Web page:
Spinal tracts are groups of fibres inside the CNS that carry information up or down the spinal cord, to or from the brain, or from one place within the brain to another. They are part of the spine’s “white matter”, make up of myelinated fibres (not the same as myelination in nerves). This white matter contains tracts that travel to and from the brain, the ascending tracts carrying sensory impulses to the brain, the descending tracts carrying motor impulses from the brain to the body.
The white matter of the spinal cord contains tracts that travel up and down the cord. Many of these tracts travel to and from the brain to provide sensory input to the brain, or bring motor stimuli from the brain to control effectors. Ascending tracts, those which travel toward the brain are sensory, descending tracts are motor.
Ascending tracts include:
- Spinothalamic tracts, which carry pain and temperature sensory information from the spinal cord to the thalamus
- Dorsal columns, tracts which carry touch and pressure information from the spinal cord to the brain
Descending tracts include:
- Corticospinal tracts, which carry motor impulses down from the cerebral cortex to the spinal cord.
Assessment is based on a combination of completing all assignments and sitting for a final short one and a half hour exam, in your own location.
If you don’t cope well with exams then you may elect to undertake a project instead. This is a popular option.
In addition, most modules have a Set Task at the end of each lesson placed before the assignment. This is an opportunity to undertake practical work to help you acquire knowledge and skills and practical experience. This ADL feature is an added bonus not found at most online schools. Set Tasks are not required for assessment.
Some courses also have optional Self-Tests which are available on our online learning platform. These are not available by correspondence or by USB, and do not form part of your overall grade.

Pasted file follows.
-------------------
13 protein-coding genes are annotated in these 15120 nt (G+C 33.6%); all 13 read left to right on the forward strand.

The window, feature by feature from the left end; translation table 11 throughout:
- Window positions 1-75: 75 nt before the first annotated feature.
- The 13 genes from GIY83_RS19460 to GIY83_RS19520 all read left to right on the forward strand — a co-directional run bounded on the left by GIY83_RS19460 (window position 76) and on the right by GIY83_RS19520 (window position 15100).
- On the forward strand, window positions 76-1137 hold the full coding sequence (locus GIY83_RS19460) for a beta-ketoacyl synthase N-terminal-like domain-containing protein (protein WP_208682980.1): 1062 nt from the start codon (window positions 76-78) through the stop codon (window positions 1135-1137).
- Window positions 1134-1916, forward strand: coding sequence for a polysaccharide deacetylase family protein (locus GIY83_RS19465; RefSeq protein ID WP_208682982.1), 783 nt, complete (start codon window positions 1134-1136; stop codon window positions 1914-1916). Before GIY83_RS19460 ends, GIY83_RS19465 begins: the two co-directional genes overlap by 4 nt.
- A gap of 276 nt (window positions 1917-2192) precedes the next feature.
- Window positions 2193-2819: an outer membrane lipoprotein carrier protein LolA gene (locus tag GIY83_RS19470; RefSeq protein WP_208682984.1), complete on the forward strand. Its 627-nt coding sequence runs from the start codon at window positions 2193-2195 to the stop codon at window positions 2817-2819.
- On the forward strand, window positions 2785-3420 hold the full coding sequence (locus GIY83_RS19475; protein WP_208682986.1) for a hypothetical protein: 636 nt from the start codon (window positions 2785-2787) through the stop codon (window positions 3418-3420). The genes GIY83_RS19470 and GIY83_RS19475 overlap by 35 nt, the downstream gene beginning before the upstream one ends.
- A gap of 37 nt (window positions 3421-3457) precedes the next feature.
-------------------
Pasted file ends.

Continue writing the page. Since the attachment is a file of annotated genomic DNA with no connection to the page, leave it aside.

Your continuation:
How our courses work
- Choose Your Learning Method
You choose how you would like to receive your course material, i.e., Online, USB or Correspondence. The choice is yours. You may also work on online or offline.
- Tutor Allocation
Every student is assigned their own dedicated tutor who is an expert in their subject area. They provide as much or as little individual contact as you require. You can contact your tutor whenever you need – your hours are not limited.
- Feedback and Assignments
Tutor Feedback is an essential component in helping you understand the subject matter. Tutor feedback is given in the form of notes written on the assignment. We encourage you to contact your Tutor where help with clarification and understanding of course material may be required.
Your assignments are located at the end of each lesson. You submit them for marking whenever you are ready. There is no time limit.
- Set Tasks and Self-Tests
Most modules have a Set Task at the end of each lesson before for the assignment. This is where you get the opportunity to undertake practical work to help you acquire knowledge, skills and practical experience. Many modules also have short Self-Tests.
Once all assignments have been completed you may then elect to sit for a one and half hour exam in your own location. If you prefer not to take the exam you do have the option to undertake a project instead.
Once the exam or project part of the course is completed, your Certificate is then processed. Please allow approximately 4 weeks for this.
- Design Your Own Qualification
ADL offers students the flexibility to self-design their own qualification – bundling together a combination of 100-hour modules into a qualification higher than a certificate.
FREQUENTLY ASKED QUESTIONS
Here is a list of the most often asked FAQ’s.
Q. Why should I enrol with the Academy for Distance Learning?